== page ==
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[ontolog-forum] Guo's word senses and Foundational Ontologies

To: "[ontolog-forum]" <ontolog-forum@xxxxxxxxxxxxxxxx>
From: Jawit Kien <jawit.kien@xxxxxxxxx>
Date: Fri, 29 May 2009 11:59:22 -0500
Message-id: <9f9644bb0905290959s11fb4381na0b44e7d9b333125@xxxxxxxxxxxxxx>
On Thu, May 28, 2009 at 11:51 AM, Patrick Cassidy <pat@xxxxxxxxx> wrote:
>> In note #62, Doug Lenat and R. V. Guha made the following comments about
> the search for a set of "primitives":
> DL&RVG >> The problems... are (a) there is no small set, and (b) it's  >
> almost impossible to nail down the meaning of most interesting terms,  >
> because of the inherent ambiguity in whatever set of terms are "primitive."
> This remark seems to be directed at "primitive terms" used in language.  The
> kind of semantic primitives in an ontology are not ambiguous, of course, so
> Lenat here is talking about human language.  When I spoke to him last year
> about the issue of ontological primitives, he indicated to me that he
> thought there might be as many as 15,000 primitive concepts that need
> representation in an ontology, particularly because of the nuances of
> meaning in relations.  But in fact Cyc has never pursued the tactic of
> finding an inventory of conceptual primitives, so Lenat's guess is still
> only a guess.  My suggestions was that, rather than guess, we actually
> conduct a proper study to determine whether there is a finite inventory of
> conceptual primitives and if so what the number is.  In fact, even with
> respect to language he misses an important point: the senses of words that
> are "primitive" and used by, e.g. Longman in their definitions are only a
> small subset of the senses of those words.  That experiment was done by Guo
> and he concluded that the Longman grounds out on 1433 words (a subset of the
> published defining vocabulary) representing 3280 senses.  This not
> surprising to me, because the particular "language game" that is played in
> creating dictionary definitions (in Longman, at least) is to be as
> **unambiguous as possible** in a non-interactive context.  That entails the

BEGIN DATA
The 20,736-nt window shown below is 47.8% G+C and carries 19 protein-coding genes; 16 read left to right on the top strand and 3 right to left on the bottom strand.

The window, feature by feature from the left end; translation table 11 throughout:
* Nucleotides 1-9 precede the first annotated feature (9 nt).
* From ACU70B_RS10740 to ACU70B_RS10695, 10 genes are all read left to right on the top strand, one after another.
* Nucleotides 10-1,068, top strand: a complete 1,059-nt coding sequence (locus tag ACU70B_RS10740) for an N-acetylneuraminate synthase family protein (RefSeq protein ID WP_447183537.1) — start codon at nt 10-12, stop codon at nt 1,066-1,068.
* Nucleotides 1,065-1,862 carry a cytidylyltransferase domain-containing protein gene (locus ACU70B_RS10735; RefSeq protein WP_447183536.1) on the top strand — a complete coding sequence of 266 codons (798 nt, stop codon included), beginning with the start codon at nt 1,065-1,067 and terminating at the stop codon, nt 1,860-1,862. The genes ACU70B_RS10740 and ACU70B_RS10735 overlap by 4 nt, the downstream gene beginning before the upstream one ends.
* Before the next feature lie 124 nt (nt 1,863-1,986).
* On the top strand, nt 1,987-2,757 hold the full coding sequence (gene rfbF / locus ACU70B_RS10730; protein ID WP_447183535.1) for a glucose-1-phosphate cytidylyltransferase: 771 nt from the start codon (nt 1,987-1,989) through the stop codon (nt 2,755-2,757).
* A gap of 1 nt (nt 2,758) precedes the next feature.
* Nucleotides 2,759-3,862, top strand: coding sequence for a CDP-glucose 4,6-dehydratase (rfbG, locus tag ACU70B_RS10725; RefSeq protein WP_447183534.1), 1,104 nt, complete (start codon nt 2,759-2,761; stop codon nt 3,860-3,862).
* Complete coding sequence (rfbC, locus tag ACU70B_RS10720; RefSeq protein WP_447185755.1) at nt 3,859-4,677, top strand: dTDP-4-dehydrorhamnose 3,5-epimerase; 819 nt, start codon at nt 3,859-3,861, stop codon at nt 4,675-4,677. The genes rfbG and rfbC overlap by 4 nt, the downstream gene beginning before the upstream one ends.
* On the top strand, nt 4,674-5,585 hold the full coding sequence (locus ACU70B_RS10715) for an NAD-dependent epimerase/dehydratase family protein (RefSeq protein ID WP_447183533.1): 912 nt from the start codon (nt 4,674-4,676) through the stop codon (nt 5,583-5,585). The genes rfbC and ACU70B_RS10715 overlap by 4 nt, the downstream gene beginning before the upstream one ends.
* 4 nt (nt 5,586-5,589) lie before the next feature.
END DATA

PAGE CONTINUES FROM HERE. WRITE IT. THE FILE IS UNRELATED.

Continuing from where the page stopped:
> use of word *senses* that are common and easily recognizable in their
> context of use.  In practice, this means that the average ambiguity of the
> words used is less than 3.  John has noted that some of the definitions in
> Longman are simple and do not go into detail. Yes, but when I try to create
> more detailed definitions that include all of the necessary conditions I
> would want in an ontological specification, I find that I can accomplish
> that using the same set of words.  I think this is relevant a priori
> evidence for a finite set of semantic primitives that cannot be dismissed
> without some other experimental testing.    (01)

This experiment by Guo sounds like something I'd like to pursue in more detail.
Pat, do you have a link that gives the list of 1433 words and 3280 senses ?
I saw your power point presentation at
www.micra.com/COSMO/TheFoundationOntologyForInteroperability.ppt    (02)

which referenced
http://www.une.edu.au/bcss/linguistics/nsm/pdfs/bad-arguments5.pdf    (03)

and which did have a list of Wierczbicka’s “universal core” of sixty primitives.    (04)

As an example, I'd like to see what this last paragraph of Pat's would
look like if
expressed using solely the words in this list of word senses created
by Cheng-Ming Guo.    (05)

Pat Cassidy concluded:
> The main purpose of the FO project I have suggested is to create such a
> community of users with varied interests who can evolve an FO that suits all
> of their purposes and serves to support accurate interoperability; and to
> sustain them for several years so as to properly test that FO.  This will
> provide us with a publicly accessible FO that has actual open-source
> applications that illustrate its use, something we don't have now.    (06)

Pat, can you do that ?    (07)

JK    (08)

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